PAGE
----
What is the Beauty & Nail Salons Industry?
A nail salon or nail bar is a beauty services establishment that primarily offers nail care services such as manicures, pedicures, and nail enhancements. Often, nail salons also offer skin care services. There are approximately 9,900 nail salons (2010) in the U.S., up 23% from 2007 according to the “AnythingResearch Nail Salon report.”. (http://www.anythingresearch.com/industry/Nail-Salons.htm) The industry is estimated with a market size (includes all money spent in the salon on the services in the chart at the top right) of 6.6 million dollars in the year of 2011. (http://files.nailsmag.com/Market-Research/NAILSstats11-12.pdf)
Nail salons offer a variation of options for nail care. This includes acrylics, silk or fiberglass wraps, French manicures, polish, pedicures, etc. Some nail salons are offering one-stop beauty services. In addition to nail services, these one-stop nail salons offer facial treatments, waxing, and skin care.
Nail salon industry could be considered as a very typical industry that could use a lot of revenue management, regarding to : 1) the high fix costs and low flexible costs of producing, 2) the perishability of the inventory, 3) the easiness to control duration, and 4) the capability to manage demand by pre-selling and fencing rates.
However, based on my research, “time” has been an implicit pricing component for most of the nail salons inside of the U.S., and in most cased, price are still being decided based on techniques and materials applied for a certain service.
Industry Practice – Pricing Strategies
In the current industry practical, most of the prices are neither defined by space nor time. Instead, the price are defined by the service and material consumed. A widely accepted pricing method in the industry is that the product costs cannot exceed 6% of the service charge. To figure the minimum charge per service, multiply the product cost for each service by 16.5. The figure is the lowest possible price for a service.
For nail salons pricing base on technician, an “85% rule” are commonly accepted. The salon figure station occupancy by dividing hours booked by hours scheduled. For example, if the nail technician is scheduled for 40 hours per week and is pre-booked for 30 of those hours, she has a 75% station occupancy rate. When that technician is fully booked more than 85% of the time, the salon will consider raising her price. (http://www.nailsmag.com/article/92584/the-big-payoff)
- Rate fences
Rate fences that have been being utilized in the industry are limited. Some of the nail salons have already started to use last minute deal and early reservation to fence the rates. However, for most of the salons, no rate differences or slight differences will be charged by making early reservation and walk-ins.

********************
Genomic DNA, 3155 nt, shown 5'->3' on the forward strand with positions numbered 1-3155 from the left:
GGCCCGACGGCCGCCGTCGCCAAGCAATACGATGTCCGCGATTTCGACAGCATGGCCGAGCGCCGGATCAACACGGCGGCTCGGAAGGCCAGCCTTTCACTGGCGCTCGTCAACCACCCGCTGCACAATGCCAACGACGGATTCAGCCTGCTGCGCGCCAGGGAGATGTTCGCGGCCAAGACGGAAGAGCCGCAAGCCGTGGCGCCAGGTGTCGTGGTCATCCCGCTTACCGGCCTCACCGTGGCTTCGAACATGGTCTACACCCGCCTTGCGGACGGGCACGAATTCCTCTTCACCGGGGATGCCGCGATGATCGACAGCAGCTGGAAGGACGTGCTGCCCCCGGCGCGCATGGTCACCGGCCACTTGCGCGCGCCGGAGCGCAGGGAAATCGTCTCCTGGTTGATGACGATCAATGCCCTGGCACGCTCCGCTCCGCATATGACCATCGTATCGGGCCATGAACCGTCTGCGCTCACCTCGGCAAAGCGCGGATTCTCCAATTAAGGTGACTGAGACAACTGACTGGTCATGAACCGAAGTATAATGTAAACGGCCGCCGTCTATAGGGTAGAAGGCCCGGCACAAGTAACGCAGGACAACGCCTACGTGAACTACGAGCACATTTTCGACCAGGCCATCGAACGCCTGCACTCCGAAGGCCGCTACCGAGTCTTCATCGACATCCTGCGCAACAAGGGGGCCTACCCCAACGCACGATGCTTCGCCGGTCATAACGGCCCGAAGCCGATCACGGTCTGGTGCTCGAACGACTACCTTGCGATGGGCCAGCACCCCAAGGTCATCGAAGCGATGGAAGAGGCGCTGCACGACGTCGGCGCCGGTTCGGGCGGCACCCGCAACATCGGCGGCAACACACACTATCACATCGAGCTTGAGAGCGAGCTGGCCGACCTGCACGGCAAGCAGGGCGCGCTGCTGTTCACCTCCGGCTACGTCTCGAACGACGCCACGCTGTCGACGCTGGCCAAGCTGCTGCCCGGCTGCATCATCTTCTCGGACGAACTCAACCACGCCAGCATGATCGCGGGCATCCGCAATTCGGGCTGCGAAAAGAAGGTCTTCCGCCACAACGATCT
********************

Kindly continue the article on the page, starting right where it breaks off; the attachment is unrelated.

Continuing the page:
The good part is that selling the inventory ahead of the time by making reservations and bookings has already become an industry norm. The research shows that about 40% of the nail salons do not take walk-in businesses. Some salons are also using daily deals to fence their rate to the last minute businesses to spread the demand evenly, such as Polished Nail Salon (http://www.polishednailsalon.net/Special-Deals.html)
We can find some of the industry pioneers already moved their feet into the gate of revenue management and try to control its inventory by “selling” time or space, such as Isle Pedi. Even though no specific example was made, it has been said that some of the salons have already started to charge a flat “slot fee” plus an “add-on fee” for the services received. Several examples were selected to reflect the diversity of pricing policies and strategies.
No time component + Mostly Tech oriented
AVALON Hair & Nail Salon (http://avalonhairandnailsalon.com/services.html)
Crystal Nail Salon (http://www.crystalnailsalon.com/pricelist.html)
Partially time + Partially Tech oriented
— Some, especially high end, salons would charge by nail instead of by hand, based on the costs of each nail and provide more variety in design.
Mostly time oriented pricing
The Emerald Door (http://emeralddoorsalon.com/treatments.html)
Isle PediSpa (http://www.islepedispa.com/pedicures.htm)
Demographic component pricing
- Potential solutions
People have been trying out new stuff and reaching out beyond the industry to get inspired. I spotted a lot of good practices in setting rate fences, such as by gender and age, which are all very well accepted by the customers. Also some of the salons are taking good advantages of group selling by providing “manicure/pedicure parties” and therefore add more value in the service by providing princess/night club costumes and other entertainment services.